As Kendall moved up the racing ranks, he and Stropus were often working alongside one another. The respect he holds for her is evident in his voice even today.
“What strikes me about her – and I didn’t even know her remarkable story about immigrating and not speaking the language – she really is a case study in being able to literally do whatever you want to do,” Kendall said.
“To come into a world that is really male dominated, she just thrived and never really made a big deal about it. The thing about racing, if you can help a team be better, you’ll have a job for as long as you want, basically.
“And so, what she was able to do, I think she was a pioneer. To be able to keep a 24-hour lap chart or to time literally 20 cars with a stopwatch. … Not only is she clicking the watch and getting the time written down as the 30 cars go by, she’s doing the math to keep a 24-hour lap chart. She provided a huge value to teams.
“It’s hard for anyone, especially a woman in a man’s sport, even a young man in a man’s sport, you want to prove you know what you’re talking about. For Judy, it was never about her. Always about the job and she led a most interesting life.”
While timing and scoring for the legendary Team Penske in its early days of the 1970s, she had to secure special permission to be able to work in the Indianapolis Motor Speedway garage. At the time, women were not permitted in the work area. Stropus still has the photo of the letter granting her access to come and go to the IMS inner sanctum.
Although she juggled a full-time Monday-through-Friday job as a legal assistant in the 1970s and ’80s, Stropus decided to go “all in” with her racing career as demand for her timing/scoring talent grew and her burgeoning public relations career took off. She was hired by Chevrolet and BMW to lead their massive public relations efforts spanning multiple forms of racing over decades and has particularly enjoyed her work as a Concours judge all over the country.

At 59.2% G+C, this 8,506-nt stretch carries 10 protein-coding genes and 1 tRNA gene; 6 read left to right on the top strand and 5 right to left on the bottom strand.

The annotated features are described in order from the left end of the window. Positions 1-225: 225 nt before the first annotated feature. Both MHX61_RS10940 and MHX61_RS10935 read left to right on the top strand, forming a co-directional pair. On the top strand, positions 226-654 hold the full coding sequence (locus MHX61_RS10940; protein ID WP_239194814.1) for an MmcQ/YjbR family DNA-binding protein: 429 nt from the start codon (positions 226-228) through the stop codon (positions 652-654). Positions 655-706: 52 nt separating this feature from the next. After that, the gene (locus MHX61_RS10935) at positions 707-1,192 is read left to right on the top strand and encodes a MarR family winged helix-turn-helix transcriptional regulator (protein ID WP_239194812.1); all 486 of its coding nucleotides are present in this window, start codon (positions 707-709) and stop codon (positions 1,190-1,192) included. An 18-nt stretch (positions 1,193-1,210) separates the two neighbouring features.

Although she is already known in racing circles for her calm, can-do demeanor, the MSHFA honor has understandably taken a reflective pause in her normally fast-paced, up-tempo life. This nod is incredibly significant to her and buoyed by the fact she will be inducted in a class that features an unprecedented three women, including Janet Guthrie and Fran Muncey, too.
“I never felt like a trailblazer,” Stropus insists. “I joke that I didn’t know I was a woman, that I was anything different. I didn’t see myself as being any different than someone else who was doing a job. I didn’t realize that until much later. This was a whirlwind time. I didn’t know any different.
“I just was doing what I did and whatever I did well. I went with the flow.”
From a humble beginning to a thriving present – shoulder to shoulder with all the great names and fellow legendary contributors to the sport of auto racing – Stropus has carved out an impactful career in a meaningful life. Achievement that will be fittingly celebrated and enshrined.
“Judy is always somewhere and always doing something and that something is always important,” said famed driver Lyn St. James. “She’s never a hanger-on. She’s always there in a capacity that’s important, and you never know what that capacity may be.
“Judy is a great representative of the sport, very knowledgeable.
“She has been there and done that with the best.”
As Stropus says, contemplating this great honor, “”All I ever wanted in my life was respect.”
And that, she has aplenty.
The Class of 2021 for the Motorsports Hall of Fame of America will be inducted Sept. 29 in a special ceremony at the event center of the new M1 Concourse – an exclusive community of more than 250 secure private garages set along the 1.5-mile Champion Motor Speedway – in Pontiac, Michigan. It’s part of a weeklong motorsport celebration that will also include induction ceremonies for the Class of 2020 that had to be postponed last year due to the coronavirus pandemic. For information on the week’s activities, visit mshf.com.